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PAM vs. PIM vs. IAM

What do all those acronyms mean?

Want to learn more about Privileged Access Management and Cybersecurity terminology?

If access management jargon leaves you perplexed, you’re not alone

We know this because we are so often asked to explain the difference between PIM, PAM, and IAM. People also ask if privileged access management and privileged account management (both referred to as PAM) are the same thing. Or are they just similar?

So, we created a glossary of these cybersecurity acronyms, and below we clarify how the meaning of these phrases differ and factor into an organization’s cybersecurity setup.

So, what is PAM vs PIM vs IAM? And what makes these acronyms so confusing?

PAM, PIM, IAM, and other access management acronyms are related to the same thing: Solutions to secure your sensitive assets. These terms are about safeguarding data and systems by managing who has access and what they’re allowed to see and do. You’ll notice that several definitions overlap a little, so people are inclined to use them as if they were fully interchangeable—and this creates confusion.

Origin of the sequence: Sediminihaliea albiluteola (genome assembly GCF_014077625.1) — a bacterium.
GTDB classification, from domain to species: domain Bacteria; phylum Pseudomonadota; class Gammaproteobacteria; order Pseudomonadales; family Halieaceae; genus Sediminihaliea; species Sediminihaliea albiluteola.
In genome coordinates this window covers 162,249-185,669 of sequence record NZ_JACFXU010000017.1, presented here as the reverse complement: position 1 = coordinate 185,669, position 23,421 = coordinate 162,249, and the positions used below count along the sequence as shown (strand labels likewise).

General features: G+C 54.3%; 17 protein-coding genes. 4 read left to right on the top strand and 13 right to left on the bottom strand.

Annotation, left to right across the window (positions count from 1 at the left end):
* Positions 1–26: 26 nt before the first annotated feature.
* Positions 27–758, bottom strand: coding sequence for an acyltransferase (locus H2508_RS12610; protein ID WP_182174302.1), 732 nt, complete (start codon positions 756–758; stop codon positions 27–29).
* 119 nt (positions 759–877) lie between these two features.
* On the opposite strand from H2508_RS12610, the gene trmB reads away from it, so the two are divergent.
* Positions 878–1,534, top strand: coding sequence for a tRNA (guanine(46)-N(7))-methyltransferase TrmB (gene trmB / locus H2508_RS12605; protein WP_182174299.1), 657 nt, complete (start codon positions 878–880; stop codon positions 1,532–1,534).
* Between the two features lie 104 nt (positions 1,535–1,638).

Privileged Identity Management (PIM) and Privileged Access Management (PAM) are key cybersecurity approaches that oversee resource access. PIM centers on the access a user possesses, focusing on identity and access and detailing pre-existing permissions. PAM, conversely, emphasizes managing and monitoring access as users seek it. In essence, while PIM delineates granted permissions, PAM handles on-the-fly access requests to resources.

And IAM?

PIM and PAM are subsets of IAM—Identity Access Management

Many Of These Acronyms Include The Words “Privilege” And “Privileged.” What’s The Difference?

Privilege vs Privileged - what's the difference?
Privilege Icon


“Privilege” is the authority to make changes to a network or computer. Both people and accounts can have privileges, and both can have different levels of privilege.

For example, a senior IT administrator or “super user” may be able to configure servers, firewalls, and cloud storage, and has a high level of privilege. A sales rep, however, should be able to use some systems—by logging into laptops and accessing sales data, for instance—but they shouldn’t be able to change network settings, permissions, or download software unless it’s on an approved list.

Picture all the people who have different levels of access on the network of a single organization: the Unix administrator can access Unix systems; the Windows admins manage Windows systems; Help Desk staff can configure printers, etc. Add to that all the accounts required to log into those systems and you can quickly imagine the thousands upon thousands of privileges within an organization.